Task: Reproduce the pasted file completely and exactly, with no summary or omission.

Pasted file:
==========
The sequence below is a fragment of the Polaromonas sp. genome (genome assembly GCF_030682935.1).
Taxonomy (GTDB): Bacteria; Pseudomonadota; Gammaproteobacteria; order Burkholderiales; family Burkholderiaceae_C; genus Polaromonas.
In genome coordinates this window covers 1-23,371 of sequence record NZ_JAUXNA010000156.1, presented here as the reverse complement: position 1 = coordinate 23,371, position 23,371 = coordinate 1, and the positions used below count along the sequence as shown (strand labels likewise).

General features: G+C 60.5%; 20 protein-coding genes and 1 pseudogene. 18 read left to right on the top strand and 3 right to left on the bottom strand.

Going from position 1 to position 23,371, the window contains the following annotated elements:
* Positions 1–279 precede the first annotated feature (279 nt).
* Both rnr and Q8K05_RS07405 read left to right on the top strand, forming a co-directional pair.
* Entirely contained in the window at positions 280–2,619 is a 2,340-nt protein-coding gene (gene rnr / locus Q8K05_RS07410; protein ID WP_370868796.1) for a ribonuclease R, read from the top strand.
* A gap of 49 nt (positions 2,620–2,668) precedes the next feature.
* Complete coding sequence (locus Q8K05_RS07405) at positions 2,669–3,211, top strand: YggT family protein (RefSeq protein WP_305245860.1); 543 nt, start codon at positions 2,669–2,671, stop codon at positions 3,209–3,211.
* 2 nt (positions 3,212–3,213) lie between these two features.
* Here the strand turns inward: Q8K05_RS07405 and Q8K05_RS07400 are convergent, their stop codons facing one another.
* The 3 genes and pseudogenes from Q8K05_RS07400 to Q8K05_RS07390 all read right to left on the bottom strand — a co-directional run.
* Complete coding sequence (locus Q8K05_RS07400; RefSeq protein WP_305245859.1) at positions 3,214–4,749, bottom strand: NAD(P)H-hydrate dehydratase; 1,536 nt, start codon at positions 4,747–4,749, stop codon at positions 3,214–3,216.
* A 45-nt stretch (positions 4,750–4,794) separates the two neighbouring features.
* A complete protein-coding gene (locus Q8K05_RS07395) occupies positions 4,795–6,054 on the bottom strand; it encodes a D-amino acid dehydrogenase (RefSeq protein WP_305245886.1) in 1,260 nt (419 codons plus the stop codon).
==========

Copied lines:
The sequence below is a fragment of the Polaromonas sp. genome (genome assembly GCF_030682935.1).
Taxonomy (GTDB): Bacteria; Pseudomonadota; Gammaproteobacteria; order Burkholderiales; family Burkholderiaceae_C; genus Polaromonas.
In genome coordinates this window covers 1-23,371 of sequence record NZ_JAUXNA010000156.1, presented here as the reverse complement: position 1 = coordinate 23,371, position 23,371 = coordinate 1, and the positions used below count along the sequence as shown (strand labels likewise).

General features: G+C 60.5%; 20 protein-coding genes and 1 pseudogene. 18 read left to right on the top strand and 3 right to left on the bottom strand.

Going from position 1 to position 23,371, the window contains the following annotated elements:
* Positions 1–279 precede the first annotated feature (279 nt).
* Both rnr and Q8K05_RS07405 read left to right on the top strand, forming a co-directional pair.
* Entirely contained in the window at positions 280–2,619 is a 2,340-nt protein-coding gene (gene rnr / locus Q8K05_RS07410; protein ID WP_370868796.1) for a ribonuclease R, read from the top strand.
* A gap of 49 nt (positions 2,620–2,668) precedes the next feature.
* Complete coding sequence (locus Q8K05_RS07405) at positions 2,669–3,211, top strand: YggT family protein (RefSeq protein WP_305245860.1); 543 nt, start codon at positions 2,669–2,671, stop codon at positions 3,209–3,211.
* 2 nt (positions 3,212–3,213) lie between these two features.
* Here the strand turns inward: Q8K05_RS07405 and Q8K05_RS07400 are convergent, their stop codons facing one another.
* The 3 genes and pseudogenes from Q8K05_RS07400 to Q8K05_RS07390 all read right to left on the bottom strand — a co-directional run.
* Complete coding sequence (locus Q8K05_RS07400; RefSeq protein WP_305245859.1) at positions 3,214–4,749, bottom strand: NAD(P)H-hydrate dehydratase; 1,536 nt, start codon at positions 4,747–4,749, stop codon at positions 3,214–3,216.
* A 45-nt stretch (positions 4,750–4,794) separates the two neighbouring features.
* A complete protein-coding gene (locus Q8K05_RS07395) occupies positions 4,795–6,054 on the bottom strand; it encodes a D-amino acid dehydrogenase (RefSeq protein WP_305245886.1) in 1,260 nt (419 codons plus the stop codon).